Figure 4: Influence of “therapeutic” intraperitoneal application of purified T4 phage preparation on the course of CIA. Dose of T4 phage in PBS: 5 × 108 pfu/mouse once daily from day 22 until day 42 after the first dose of collagen. Control mice received 0.5 ml of PBS i.p. Number of mice in groups: = 8–10. Methotrexate dose: 10 mg/kg three times a week (). in comparison to the control group (Mann–Whitney U test). For clarity reasons only upper or lower error bars representing SE are shown.
Figure 5: Influence of “prophylactic” intraperitoneal application (once daily from 3 days before until 5 days after the first dose of collagen) of purified T4 phage preparation and T4 phage lysate on the course of CIA. (a) Purified T4 phage in PBS: 5 × 108 pfu/mouse (control mice received 0.5 ml of PBS i.p.); number of mice in groups: = 8–10. (b) T4 phage lysate: 1 × 1010 pfu/mouse; number of mice in groups: . in comparison to the control group (Mann–Whitney U test). For clarity reasons only upper or lower error bars representing SE are shown.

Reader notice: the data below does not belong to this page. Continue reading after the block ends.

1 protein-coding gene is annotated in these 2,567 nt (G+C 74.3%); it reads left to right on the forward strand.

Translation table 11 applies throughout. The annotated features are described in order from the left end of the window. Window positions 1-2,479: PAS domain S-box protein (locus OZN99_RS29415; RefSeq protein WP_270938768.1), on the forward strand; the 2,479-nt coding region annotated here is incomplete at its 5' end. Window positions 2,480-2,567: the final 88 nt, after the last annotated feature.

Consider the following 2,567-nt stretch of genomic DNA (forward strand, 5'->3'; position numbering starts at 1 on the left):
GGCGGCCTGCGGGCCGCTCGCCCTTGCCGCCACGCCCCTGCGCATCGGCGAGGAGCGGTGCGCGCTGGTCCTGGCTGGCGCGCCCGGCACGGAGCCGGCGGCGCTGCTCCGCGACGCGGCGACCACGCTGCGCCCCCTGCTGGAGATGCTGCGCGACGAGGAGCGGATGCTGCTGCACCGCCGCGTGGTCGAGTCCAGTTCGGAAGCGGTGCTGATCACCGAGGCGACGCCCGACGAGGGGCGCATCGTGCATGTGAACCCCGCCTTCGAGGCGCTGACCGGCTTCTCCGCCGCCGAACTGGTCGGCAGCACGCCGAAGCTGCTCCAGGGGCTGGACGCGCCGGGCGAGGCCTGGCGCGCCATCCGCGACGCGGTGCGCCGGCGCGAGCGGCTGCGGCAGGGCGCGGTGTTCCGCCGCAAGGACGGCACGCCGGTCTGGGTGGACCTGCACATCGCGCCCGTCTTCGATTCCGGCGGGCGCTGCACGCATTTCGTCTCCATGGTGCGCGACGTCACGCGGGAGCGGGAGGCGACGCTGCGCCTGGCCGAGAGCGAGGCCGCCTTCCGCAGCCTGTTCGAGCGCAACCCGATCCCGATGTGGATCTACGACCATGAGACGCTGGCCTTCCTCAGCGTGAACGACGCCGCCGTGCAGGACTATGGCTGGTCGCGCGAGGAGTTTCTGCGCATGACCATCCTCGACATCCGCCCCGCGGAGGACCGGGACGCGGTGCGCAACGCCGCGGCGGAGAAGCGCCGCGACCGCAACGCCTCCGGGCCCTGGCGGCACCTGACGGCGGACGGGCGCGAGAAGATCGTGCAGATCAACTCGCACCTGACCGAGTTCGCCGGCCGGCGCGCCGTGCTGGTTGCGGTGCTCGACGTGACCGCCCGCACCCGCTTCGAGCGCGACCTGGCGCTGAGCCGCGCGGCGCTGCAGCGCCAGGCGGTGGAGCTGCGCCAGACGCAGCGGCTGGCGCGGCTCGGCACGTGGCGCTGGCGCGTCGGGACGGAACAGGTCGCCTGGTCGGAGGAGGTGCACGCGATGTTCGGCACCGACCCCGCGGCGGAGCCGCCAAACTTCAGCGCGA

Additionally we performed an analysis of the influence of the phage lysate on weight, cell number, and lymphocyte populations of the thymus, spleen, and mesenteric lymph nodes 21 days after termination of its therapeutic application for the MS-1 staphylococcal phage mixture (Tables 2 and 3). We did not observe for MS-1 cocktail any significant differences compared to the control in the analyzed parameters of these organs (total body weight, weight of the organ, weight factor of the organ, and total cell number) besides a 29.4% increase in mean total number of splenocytes (Table 3). Application of the cocktail in mice also caused a 39% increase in the mean number of CD4-positive splenocytes when compared to the control (Table 3). However, this was also observed for a sonicate of the mixture of the bacterial host used for propagation of the phages, which are components of MS-1.